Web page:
Extinct Western Serpentiform Skink Spotted in Kenya
Reclusive skink lizards have long been thought to be extinct. That is, until now. A tourist visiting the Masai Mara in Kenya recently photographed this rare reptile slithering along the side of the road.
"These are the first photographs of a living specimen Western Serpentiform skink. The only other pictures available show dead ones," Dr. Phillip Wagner, of the Lindenhof Conservation Centre in Bavaria, said in a statement. "We don't know how rare the species is because it is very hard to find."
This skink (Eumecia anchietae) appears to be a snake, but its four tiny legs classify it as a lizard. This species also has a notched tongue, unlike the forked tongues of snakes. The one seen in Masai Mara was roughly 20 inches long.
These lizards are generally found in remote grasslands of Kenya, Zambia and Tanzania. They feed on insects and spiders and are harmless to humans.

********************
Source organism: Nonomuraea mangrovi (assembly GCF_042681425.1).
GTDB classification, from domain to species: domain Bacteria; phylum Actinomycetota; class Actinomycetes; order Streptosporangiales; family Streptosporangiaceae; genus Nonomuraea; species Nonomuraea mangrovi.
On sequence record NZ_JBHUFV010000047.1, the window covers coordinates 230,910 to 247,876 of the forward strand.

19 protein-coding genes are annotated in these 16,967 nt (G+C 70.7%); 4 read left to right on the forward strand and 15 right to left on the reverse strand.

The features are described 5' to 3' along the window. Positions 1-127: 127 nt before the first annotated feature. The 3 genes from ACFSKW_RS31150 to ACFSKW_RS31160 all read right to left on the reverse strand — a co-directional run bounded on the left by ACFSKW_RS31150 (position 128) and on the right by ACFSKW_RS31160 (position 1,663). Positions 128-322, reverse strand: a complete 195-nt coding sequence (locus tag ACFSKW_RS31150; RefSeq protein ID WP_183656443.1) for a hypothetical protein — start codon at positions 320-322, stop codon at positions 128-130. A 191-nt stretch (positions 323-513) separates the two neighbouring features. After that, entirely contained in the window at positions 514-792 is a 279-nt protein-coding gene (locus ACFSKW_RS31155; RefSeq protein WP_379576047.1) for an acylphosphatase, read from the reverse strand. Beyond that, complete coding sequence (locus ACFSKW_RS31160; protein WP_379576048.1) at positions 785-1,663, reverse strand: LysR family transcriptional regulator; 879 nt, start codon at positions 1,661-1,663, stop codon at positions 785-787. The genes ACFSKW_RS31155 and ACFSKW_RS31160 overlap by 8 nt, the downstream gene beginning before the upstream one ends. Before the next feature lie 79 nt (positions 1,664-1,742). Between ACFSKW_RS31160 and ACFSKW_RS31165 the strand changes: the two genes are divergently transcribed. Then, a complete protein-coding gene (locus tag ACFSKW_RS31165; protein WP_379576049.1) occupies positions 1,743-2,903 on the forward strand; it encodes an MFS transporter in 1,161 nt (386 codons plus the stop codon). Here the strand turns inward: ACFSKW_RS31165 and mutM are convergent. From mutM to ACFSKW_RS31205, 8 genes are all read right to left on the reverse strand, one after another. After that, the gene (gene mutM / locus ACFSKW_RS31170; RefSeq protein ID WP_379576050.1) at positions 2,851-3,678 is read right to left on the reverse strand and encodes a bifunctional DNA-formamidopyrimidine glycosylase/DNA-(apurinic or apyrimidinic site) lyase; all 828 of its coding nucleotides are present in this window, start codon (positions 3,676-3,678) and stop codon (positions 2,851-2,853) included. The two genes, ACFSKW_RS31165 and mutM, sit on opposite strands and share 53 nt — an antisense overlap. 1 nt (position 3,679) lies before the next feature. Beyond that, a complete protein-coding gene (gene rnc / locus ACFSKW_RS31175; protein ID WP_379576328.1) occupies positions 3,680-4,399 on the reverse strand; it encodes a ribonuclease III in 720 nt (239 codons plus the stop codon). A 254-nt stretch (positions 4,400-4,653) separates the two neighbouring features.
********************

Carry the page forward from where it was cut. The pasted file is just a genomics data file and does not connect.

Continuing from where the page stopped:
At the time the photos were taken, both the ranger and tourist, Sjoerd van Berge Henegouwen, were unable to identify the species. When Henegouwen posted them on his Facebook page, Dr. Wagner identified the lizard. These photos will be published in a book Dr. Wagner is writing about reptiles in Africa.
A video of the find can be found online.
Some other skink species include the Eastern blue-tongued lizard, the prehensile-tailed skink, and the Australian and Indian skinks. Skinks can be found throughout the world, but the most diverse is the smooth-bodied skinks of Southeast Asia.
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